We kept hiking, and the path to Trapper Lake wound around past Bearpaw Lake. On the left side of the path huge rocks rose up, and I mentioned that this would be good mountain lion territory. Beth thanked me for that thought, and we hiked along silently for awhile. I had the feeling we were being watched, and I was wishing I could see what what watching us (from a distance of course). Beth had her bear spray, and I was behind her. It was very still in this forest. “I feel a little creeped out,” I told her. She said we could play our ring tones on our phones. Yes, we did. Wow. Why didn’t we just play music, you ask? Well, she did for awhile, but then we were running out of battery. So I kept hitting the alarm ringtone on my phone. It occurred to me that we might be annoying the bears and they might just come attack us so our phones would shut up. We are so dorky even in the middle of the woods. I think I laughed so hard that I snorted. Then we arrived at Trapper Lake and I was in awe. I wanted to sit down and stay for a while.


There was one family there with a couple of kids splashing in the water. And there was a British couple who asked us to take their photo. We got them to take ours, and then the husband of the couple told us that his great wish on this trip is to see a bear. At this time we got a text from our husbands telling us that there was a bear headed toward the path we went. I told the British guy, and he was quite excited. They packed up and left.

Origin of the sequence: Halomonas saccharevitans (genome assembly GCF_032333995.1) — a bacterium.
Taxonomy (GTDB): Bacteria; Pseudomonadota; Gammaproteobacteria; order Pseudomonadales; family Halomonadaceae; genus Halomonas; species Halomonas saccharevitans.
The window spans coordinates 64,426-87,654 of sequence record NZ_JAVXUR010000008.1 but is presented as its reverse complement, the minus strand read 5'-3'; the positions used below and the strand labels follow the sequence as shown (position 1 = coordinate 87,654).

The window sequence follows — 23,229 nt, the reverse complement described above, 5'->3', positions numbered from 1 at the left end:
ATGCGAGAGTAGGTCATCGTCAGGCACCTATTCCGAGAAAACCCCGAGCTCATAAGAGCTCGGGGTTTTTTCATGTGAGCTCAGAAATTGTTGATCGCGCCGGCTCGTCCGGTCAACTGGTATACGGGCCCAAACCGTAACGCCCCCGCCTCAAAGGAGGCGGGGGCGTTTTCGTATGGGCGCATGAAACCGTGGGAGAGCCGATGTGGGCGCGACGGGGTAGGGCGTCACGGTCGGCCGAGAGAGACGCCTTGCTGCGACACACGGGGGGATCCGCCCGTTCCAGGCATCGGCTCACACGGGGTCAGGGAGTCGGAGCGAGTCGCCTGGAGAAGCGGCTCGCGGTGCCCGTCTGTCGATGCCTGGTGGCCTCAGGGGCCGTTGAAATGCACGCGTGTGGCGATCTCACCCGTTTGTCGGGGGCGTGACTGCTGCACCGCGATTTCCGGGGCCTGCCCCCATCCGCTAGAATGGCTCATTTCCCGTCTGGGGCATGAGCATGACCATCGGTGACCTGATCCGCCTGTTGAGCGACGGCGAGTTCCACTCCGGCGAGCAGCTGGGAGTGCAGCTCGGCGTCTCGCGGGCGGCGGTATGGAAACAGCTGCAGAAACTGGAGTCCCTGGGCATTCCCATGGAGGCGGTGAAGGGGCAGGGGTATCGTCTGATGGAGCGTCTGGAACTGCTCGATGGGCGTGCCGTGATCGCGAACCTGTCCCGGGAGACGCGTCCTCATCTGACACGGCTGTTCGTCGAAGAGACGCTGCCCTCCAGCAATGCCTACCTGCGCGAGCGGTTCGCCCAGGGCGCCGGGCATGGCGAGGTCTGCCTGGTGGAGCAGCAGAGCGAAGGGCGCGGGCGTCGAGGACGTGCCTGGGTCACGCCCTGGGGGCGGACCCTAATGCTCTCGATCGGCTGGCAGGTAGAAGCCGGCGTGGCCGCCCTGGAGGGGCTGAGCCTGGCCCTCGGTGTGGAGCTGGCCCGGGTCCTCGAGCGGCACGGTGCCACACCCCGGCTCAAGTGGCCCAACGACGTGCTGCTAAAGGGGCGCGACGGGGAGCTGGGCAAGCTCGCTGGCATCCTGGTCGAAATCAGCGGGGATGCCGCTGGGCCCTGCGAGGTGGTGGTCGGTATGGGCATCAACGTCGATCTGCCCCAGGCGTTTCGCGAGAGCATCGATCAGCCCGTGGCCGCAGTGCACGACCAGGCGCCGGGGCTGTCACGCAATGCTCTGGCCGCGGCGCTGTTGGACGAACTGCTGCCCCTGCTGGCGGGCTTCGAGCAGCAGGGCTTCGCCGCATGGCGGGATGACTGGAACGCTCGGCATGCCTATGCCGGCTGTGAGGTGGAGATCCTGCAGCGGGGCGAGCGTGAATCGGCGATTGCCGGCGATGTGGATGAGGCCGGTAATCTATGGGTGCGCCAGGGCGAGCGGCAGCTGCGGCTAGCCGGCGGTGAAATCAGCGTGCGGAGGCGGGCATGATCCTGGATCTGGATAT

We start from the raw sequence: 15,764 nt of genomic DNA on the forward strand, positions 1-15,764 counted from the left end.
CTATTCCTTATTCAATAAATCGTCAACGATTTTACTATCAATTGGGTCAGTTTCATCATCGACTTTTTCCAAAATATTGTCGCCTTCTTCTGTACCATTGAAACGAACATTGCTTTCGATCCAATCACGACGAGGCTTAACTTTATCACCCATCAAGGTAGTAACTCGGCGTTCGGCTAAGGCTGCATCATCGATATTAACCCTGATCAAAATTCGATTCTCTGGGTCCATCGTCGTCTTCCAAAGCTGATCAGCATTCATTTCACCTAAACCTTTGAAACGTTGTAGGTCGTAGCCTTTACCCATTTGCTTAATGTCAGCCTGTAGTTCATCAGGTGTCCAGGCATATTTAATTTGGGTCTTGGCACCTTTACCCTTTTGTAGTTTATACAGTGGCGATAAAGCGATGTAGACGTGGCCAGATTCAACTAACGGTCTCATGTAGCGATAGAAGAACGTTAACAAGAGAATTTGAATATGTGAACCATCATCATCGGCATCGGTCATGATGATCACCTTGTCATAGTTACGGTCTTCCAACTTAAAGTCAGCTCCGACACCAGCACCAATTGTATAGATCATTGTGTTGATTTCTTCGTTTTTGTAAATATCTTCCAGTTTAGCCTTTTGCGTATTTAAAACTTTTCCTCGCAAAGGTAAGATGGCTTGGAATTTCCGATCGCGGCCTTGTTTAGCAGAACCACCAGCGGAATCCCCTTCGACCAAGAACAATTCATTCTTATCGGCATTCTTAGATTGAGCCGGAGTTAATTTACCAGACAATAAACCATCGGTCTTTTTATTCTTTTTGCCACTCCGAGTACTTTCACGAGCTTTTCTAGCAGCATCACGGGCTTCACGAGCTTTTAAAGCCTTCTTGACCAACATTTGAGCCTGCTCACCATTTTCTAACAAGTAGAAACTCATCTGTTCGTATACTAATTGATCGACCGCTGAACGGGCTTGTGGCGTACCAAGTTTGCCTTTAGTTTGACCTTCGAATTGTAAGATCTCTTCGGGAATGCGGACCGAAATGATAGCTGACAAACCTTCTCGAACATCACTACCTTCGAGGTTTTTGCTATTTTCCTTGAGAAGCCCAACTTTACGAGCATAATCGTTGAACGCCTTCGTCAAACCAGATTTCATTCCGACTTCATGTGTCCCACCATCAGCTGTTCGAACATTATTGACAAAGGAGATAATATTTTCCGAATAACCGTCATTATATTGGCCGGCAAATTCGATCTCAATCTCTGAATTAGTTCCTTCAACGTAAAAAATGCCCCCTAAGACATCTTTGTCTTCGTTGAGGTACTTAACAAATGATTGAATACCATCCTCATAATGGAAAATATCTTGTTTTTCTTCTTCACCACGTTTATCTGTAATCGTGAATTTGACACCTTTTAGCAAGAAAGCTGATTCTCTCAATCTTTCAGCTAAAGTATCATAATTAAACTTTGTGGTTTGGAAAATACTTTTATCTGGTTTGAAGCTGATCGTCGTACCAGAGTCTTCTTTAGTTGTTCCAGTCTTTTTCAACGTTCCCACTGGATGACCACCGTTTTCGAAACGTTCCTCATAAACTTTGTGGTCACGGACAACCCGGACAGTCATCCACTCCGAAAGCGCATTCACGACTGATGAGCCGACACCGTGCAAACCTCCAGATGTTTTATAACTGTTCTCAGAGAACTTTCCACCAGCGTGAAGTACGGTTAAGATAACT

Beth and I washed our faces and hands in the spring that fed into Trapper Lake. It was very cold water, and it felt so good. We imagined together that our families would love this place, and we were sorry for a moment that they weren’t with us. We decided we should probably hike back to them especially since there had been a bear on the beach with them heading our way.

The hike back seemed to go so fast, and before I knew it we were in the meadow again. Two forest rangers were coming our way, and we waved and stopped. They asked where we were going and where we had been, and then we introduced ourselves. Her name was Jean Reagan, and she told us that every summer for the past 12 years, she and her husband come as volunteer backcountry Park Rangers to the Grand Tetons. Jean likes to keep a running bear count so she was happy to hear about our bear report for the day. Jean told us that she is a children’s book author, and Beth told her about my writing. We exchanged information, and I found out that she had just released a book called How to Babysit a Grandpa. Jean told me that she would send me the book and I could tell you what I think about it. So, my next Grand Teton post will be a book review on Jean’s book. I won’t tell you any more about it for now!